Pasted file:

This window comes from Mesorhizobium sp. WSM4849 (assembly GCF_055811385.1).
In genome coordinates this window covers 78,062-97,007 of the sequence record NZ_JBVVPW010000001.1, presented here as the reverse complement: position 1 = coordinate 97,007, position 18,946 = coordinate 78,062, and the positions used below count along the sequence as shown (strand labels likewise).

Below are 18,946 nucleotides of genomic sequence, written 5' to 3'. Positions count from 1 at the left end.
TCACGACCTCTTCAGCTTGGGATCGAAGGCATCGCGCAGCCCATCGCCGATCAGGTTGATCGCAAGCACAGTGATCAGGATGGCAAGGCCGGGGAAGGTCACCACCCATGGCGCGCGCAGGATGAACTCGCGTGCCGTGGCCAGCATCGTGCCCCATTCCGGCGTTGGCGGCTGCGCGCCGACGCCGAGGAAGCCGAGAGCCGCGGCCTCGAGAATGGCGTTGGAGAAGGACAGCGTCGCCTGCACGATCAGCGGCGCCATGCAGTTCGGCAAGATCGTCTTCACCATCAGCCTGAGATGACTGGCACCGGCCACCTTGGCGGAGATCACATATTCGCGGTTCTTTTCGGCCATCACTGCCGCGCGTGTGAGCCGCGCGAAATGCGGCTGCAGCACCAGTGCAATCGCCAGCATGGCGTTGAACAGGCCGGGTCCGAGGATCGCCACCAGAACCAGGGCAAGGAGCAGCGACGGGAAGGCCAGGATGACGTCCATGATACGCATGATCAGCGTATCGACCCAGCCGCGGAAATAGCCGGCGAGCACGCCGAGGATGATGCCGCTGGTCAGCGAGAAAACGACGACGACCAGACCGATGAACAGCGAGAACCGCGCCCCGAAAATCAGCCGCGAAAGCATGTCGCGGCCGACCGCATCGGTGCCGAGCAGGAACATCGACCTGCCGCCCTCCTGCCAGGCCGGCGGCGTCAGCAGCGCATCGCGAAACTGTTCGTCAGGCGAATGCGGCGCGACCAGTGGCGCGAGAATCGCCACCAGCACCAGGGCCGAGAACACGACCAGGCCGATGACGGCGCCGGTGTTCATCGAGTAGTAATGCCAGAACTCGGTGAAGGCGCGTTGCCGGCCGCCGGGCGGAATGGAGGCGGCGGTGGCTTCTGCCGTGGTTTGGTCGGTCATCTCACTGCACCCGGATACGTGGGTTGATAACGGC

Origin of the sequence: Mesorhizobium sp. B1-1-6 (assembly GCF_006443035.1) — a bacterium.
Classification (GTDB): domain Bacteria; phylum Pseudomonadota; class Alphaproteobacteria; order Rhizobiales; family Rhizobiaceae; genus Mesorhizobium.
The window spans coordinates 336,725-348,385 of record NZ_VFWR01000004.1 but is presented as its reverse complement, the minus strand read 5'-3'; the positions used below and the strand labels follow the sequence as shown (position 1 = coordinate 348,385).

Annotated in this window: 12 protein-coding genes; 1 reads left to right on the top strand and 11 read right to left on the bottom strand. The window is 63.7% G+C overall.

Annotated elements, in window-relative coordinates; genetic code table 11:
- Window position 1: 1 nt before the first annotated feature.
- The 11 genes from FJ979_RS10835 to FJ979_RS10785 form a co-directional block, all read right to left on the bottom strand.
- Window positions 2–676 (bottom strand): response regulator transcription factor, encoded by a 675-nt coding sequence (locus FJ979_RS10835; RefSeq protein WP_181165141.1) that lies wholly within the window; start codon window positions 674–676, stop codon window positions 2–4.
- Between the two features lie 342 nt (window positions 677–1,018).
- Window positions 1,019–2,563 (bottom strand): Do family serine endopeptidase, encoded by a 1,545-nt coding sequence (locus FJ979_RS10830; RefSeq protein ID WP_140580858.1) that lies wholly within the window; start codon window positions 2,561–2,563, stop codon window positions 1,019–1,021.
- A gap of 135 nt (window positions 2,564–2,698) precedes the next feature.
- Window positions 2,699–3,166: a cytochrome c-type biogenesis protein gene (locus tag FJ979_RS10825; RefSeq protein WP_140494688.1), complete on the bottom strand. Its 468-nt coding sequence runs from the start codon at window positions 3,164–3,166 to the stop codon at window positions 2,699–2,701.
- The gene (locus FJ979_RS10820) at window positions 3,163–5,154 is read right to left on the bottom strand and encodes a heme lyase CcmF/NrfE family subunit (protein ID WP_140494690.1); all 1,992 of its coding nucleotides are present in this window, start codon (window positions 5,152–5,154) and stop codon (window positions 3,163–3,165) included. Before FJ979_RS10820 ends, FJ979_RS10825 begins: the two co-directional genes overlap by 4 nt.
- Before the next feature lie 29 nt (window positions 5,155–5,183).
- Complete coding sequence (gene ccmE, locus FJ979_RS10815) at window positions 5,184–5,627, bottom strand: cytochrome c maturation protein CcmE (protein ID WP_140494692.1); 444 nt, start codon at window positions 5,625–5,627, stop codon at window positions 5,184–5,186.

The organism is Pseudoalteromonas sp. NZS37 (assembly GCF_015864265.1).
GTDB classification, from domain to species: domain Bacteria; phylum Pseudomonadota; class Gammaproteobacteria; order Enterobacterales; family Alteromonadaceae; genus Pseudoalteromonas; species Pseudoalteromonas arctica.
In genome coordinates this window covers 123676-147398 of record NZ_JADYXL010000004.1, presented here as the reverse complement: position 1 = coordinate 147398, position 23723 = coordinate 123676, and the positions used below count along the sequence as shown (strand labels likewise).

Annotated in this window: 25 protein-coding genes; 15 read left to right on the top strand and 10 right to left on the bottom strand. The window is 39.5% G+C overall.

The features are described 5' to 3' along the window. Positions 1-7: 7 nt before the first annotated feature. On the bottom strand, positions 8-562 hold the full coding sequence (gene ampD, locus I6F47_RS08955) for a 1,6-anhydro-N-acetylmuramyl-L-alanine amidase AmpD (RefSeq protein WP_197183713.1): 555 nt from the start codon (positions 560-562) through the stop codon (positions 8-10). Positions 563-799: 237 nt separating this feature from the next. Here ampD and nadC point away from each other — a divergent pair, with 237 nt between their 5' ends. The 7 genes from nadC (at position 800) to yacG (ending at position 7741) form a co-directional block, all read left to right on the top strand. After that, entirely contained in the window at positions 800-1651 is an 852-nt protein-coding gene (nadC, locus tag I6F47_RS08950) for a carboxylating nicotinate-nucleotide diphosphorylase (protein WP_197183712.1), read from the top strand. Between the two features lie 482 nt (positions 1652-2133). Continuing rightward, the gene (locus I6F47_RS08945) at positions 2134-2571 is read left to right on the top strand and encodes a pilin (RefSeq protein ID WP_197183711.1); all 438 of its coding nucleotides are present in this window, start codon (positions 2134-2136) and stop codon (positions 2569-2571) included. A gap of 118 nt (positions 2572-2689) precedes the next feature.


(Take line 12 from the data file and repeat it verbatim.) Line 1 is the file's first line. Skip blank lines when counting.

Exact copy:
- Window positions 2–676 (bottom strand): response regulator transcription factor, encoded by a 675-nt coding sequence (locus FJ979_RS10835; RefSeq protein WP_181165141.1) that lies wholly within the window; start codon window positions 674–676, stop codon window positions 2–4.